why I’m excited:I’ve been dying to read N.K. Jemisin’s critically acclaimed work for years, but the timing’s never seemed to work out. I’ve also been dying to read more sci-fi short stories, especially with recent work like “Say, She Toy” by Chesya Burke and “Welcome to Your Authentic Indian Experience” by Rebecca Roanhorse knocking my socks off.

It’s like N.K. Jemisin read my mind and combined my sci-fi wishes into one awesome package in How Long ’til Black Future Month?. Every single story mentioned in that Goodreads summary sounds fascinating to me. That cover is gorgeous. And during a Black History Month that’s already been pretty miserable for Black Americans, I love the idea of immersing myself in a Black Future Month instead.

The Mothers by Brit Bennett

The Mothers Cover

Goodreads | Amazon | Barnes & Noble | IndieBound

the premise: From Goodreads:

It is the last season of high school life for Nadia Turner, a rebellious, grief-stricken, seventeen-year-old beauty. Mourning her own mother’s recent suicide, she takes up with the local pastor’s son. Luke Sheppard is twenty-one, a former football star whose injury has reduced him to waiting tables at a diner. They are young; it’s not serious. But the pregnancy that results from this teen romance—and the subsequent cover-up—will have an impact that goes far beyond their youth. As Nadia hides her secret from everyone, including Aubrey, her God-fearing best friend, the years move quickly. Soon, Nadia, Luke, and Aubrey are full-fledged adults and still living in debt to the choices they made that one seaside summer, caught in a love triangle they must carefully maneuver, and dogged by the constant, nagging question: What if they had chosen differently? The possibilities of the road not taken are a relentless haunt.

why I’m excited: You all already know how much I love the books that bridge the gap between YA and adult fiction. The Mothers looks like it will do that, and be tremendously complex and interesting to boot. I love that it seems to take teens’ issues seriously. I’m genuinely excited to see a love triangle between a “beauty,” “pastor’s son,” and “former football star” in a critically acclaimed literary fiction novel. Yessss! I think the current array of typical literary fiction protagonists is incredibly limited, and I’m looking forward to spending some time with Bennett’s characters in contrast. Also, teen pregnancies are so often flattened into metaphors or deuses-ex-machina, but I trust The Mothers will do much better. (Its gush of positive reviews seems to suggest that, anyway.)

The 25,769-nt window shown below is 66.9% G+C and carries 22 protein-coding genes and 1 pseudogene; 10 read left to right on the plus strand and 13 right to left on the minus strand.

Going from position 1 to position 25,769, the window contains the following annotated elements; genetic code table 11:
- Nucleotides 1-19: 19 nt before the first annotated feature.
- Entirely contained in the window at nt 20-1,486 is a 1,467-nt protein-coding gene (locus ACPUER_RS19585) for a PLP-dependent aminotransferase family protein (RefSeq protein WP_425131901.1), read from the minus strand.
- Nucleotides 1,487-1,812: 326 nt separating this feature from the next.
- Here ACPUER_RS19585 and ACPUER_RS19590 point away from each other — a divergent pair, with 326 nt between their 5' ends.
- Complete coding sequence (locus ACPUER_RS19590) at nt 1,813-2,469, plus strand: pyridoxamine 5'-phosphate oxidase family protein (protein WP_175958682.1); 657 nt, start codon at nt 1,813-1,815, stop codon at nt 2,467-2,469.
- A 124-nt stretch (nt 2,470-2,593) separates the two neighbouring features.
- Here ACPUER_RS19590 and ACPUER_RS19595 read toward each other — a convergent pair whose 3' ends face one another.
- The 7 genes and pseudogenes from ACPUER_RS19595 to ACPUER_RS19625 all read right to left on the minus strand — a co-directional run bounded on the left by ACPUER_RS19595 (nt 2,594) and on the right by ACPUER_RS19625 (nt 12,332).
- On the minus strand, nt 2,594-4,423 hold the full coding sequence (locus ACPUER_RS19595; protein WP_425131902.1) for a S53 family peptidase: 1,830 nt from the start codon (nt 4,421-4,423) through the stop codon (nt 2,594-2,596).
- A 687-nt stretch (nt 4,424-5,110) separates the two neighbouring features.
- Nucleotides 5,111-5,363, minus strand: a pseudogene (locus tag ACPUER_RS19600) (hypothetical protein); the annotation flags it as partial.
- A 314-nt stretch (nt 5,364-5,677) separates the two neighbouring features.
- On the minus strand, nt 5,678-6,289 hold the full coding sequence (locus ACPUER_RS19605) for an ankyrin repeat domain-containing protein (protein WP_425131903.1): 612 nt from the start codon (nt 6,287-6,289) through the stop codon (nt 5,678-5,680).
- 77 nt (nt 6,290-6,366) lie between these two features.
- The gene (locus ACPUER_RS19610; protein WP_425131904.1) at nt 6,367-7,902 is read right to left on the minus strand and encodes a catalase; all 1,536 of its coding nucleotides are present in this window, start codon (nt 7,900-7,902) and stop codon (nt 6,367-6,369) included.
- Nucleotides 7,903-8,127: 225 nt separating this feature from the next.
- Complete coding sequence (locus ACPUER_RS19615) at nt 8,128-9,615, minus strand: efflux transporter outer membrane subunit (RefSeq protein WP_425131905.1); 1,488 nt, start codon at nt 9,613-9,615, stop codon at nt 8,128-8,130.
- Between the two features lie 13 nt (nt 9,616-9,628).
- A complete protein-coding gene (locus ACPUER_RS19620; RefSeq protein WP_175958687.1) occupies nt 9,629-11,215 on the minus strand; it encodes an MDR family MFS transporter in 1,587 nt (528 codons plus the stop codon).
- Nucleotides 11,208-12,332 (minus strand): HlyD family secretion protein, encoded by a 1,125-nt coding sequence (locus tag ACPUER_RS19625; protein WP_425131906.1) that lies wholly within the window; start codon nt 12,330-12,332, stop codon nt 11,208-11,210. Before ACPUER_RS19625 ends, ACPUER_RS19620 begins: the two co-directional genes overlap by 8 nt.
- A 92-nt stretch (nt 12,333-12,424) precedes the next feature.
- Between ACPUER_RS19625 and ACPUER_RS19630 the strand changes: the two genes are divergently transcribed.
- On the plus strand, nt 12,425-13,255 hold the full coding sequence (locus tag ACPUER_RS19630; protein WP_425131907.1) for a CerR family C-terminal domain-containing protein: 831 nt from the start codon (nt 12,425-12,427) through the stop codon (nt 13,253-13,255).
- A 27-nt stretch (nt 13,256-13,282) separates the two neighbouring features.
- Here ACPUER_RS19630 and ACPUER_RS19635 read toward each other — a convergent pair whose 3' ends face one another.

Also-also, that cover is gorgeous. I want it on a poster on my wall.

Bonus Round:

9780544786769

This Is Just My Face: Try Not to Stare by Gabourey Sidibe is currently on sale for $2.99 on Kindle. (If you’re a Kindle Unlimited subscriber, it’s available to read for free through that service, too.)

I reviewed This Is Just My Face last year and really loved it. Reading Sidibe’s memoir is like going to the coolest, funniest, realest sleepover of your life. She writes in a conversational, down-to-earth, self-deprecating (but also self-loving) style that’s the antithesis of what you would expect from a typical celebrity memoir. She’s lived a genuinely interesting life full of interesting stories (like her parents’ green card marriage, her summer stuck in Senegal with her brother, and her time as a phone sex operator and how it prepared her for acting).

You might know Sidibe best from the movie Precious or the shows Empire and American Horror Story: Coven, but I actually love her presence as a writer and social media personality the best. If you haven’t read it already, This Is Just My Face is definitely worth picking up during this sale.


What’s in your bookbag this week? Do you have any exciting weekend reading plans? Let me know in the comments, and feel free to link to your own book reviews and blog posts!

Book Review: THE GIRLS by Emma Cline

The Girls was a massive critical and commercial success upon its release in 2016, and it hardly needs my voice chiming in on its behalf. Still, I wanted to write about this historical novel–set in late ’60s California, loosely based on the Manson Family and their infamous murders–because it stirred up such a complex array of emotions in me. With Cline’s prose being so luminous that it practically burned into the back of my eyelids, and The Girls‘s electric premise, I should have absolutely loved this novelinstead I only liked it. As its title implies, The Girls is a lovely novel about girlhood, but I have serious reservations about its myopic focus and the liberties Cline takes with historical events. Despite the novel’s raw power, its plot curdles instead of coheres.

You can read my full review below.


9780812988024

The Girls by Emma Cline

Goodreads | Amazon | Barnes & Noble | IndieBound

  • publisher: Penguin Random House
  • publication date: 2016 (hardcover) and 2017 (paperback)
  • length: 368 pages (paperback)

It was the end of the sixties, or the summer before the end, and that’s what it seemed like, an endless, formless summer. The Haight populated with white-garbed Process members handing out their oat-colored pamphlets, the jasmine along the roads that year blooming particularly heady and full. Everyone was healthy, tan, and heavy with decoration, and if you weren’t, that was a thing, too–you could be some moon creature, chiffon over the lamp shades, on a kitchen cleanse that stained all your dishes with turmeric.

But all that was happening somewhere else, not in Petaluma…

–from The Girls by Emma Cline